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Mouth Guards for All Basketball Players


Traditionally, mouth guards have been used to protect boxers, football players, and hockey players. Now it is becoming more evident that mouth guards need to become a mandatory piece of equipment for basketball uniforms.

A mouth guard is a protective piece of equipment used in sports to protect athletes from an injury to the mouth, teeth, and lips.  A 2013 report by Young, Macias and Stephens, states that orofacial injuries are 1.6 to 1.9 times more likely if a mouth guard is not used.  If an athlete were to get hit in the face when they were not wearing a mouth guard it could be very damaging. A hit to the lower part of the face could cause forced shocks that have the ability to permanently damage one’s skull and jaw.   

In recent seasons the number of athletes in the NBA that regularly play with a mouth guard has greatly increased. Brook Lopez of the Nets has yet to play a game with a mouth piece, but admits he is beginning to feel “left out” due to the number of major basketball athletes that have begun playing with them. In past, the mouth guards were one size fits most, uncomfortable, and sometimes just did not provide enough protection.  Presently, mouth guards range from $10 to hundreds of dollars depending on the brand, color, amount of protection, and comfort level. While there are custom made mouth guards for basketball players in the WNBA and NBA, it is quite expensive for amateur athletes to have this much needed, personalized protection at a reasonable cost.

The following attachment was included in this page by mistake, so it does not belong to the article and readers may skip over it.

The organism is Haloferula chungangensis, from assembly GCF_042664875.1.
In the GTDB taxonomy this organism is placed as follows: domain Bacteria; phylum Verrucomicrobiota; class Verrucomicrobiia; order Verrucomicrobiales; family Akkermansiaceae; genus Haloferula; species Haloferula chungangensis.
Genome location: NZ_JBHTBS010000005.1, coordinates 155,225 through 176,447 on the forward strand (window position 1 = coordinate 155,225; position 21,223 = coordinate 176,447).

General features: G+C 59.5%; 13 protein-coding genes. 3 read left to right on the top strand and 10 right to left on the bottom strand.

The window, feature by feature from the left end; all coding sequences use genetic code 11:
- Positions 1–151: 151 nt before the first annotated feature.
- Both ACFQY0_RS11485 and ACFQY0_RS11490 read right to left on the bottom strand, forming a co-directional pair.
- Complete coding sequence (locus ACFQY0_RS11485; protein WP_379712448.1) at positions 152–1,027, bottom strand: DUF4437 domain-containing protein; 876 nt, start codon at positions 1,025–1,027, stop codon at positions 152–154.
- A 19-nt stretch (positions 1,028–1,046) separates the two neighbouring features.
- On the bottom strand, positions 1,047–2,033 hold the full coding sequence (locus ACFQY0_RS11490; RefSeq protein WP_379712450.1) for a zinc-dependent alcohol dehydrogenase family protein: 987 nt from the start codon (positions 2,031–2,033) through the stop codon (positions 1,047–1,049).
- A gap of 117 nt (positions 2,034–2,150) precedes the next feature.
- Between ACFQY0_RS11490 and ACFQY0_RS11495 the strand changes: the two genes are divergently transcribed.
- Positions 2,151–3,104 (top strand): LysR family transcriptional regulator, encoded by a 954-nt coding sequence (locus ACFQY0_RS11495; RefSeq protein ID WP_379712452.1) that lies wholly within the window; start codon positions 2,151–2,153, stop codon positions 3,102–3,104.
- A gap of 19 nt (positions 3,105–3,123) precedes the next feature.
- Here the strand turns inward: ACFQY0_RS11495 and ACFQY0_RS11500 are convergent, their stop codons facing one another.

The most basic forms of mouth guards for basketball players can usually be purchased at any convenient sporting goods store or online. Major problems that can be associated with, and expected to be had with, these most commonly used mouth guards are that they only come in limited sizes, may cause speech to be less clear, and are known for discomfort. The Academy for Sports Dentistry has considered some as “unacceptable as orofacial protective device.”  To overcome these challenges, dentists should begin by asking sport participants if they wear mouth guards during game and practice activities and discuss appropriate solutions to minimize the perceived negatives.    The American Dental Association (ADA) Council on Scientific Affairs encourages patient education about the benefit of mouth guard use.  The Council recommends that people of all ages use a properly fitted mouth guard.

Basketball is a physical sport involving rebounding which leads to elbows being flung around and much contact between players. The American Dental Association and the International Academy of Sports Dentistry recommend using mouth protection for 30 activities, including basketball. Mouth guards need to become a mandatory piece of gear for all basketball players, no matter their level of play or gender.  The most commonly used guards do not protect enough and are not made for the athletes to play with ease. The mouth guards need to be comfortable, durable, affordable and useable for athletes. Changing the way the basic ones are made to fit more of a custom type feel, while still having reasonable prices, would help to assist in the increasing use of mouth guards for all basketball players.

Family Dental Care states that “basketball players are twice as likely as football players to sustain oral injuries.” If public schools across America can provide their football players with comfortable and efficient mouth guards, then basketball teams should have the access, too. Improving the accessibility of mouth guards for a sport that traditionally does not use them would result in an increase of awareness for just how physical the sport of basketball is.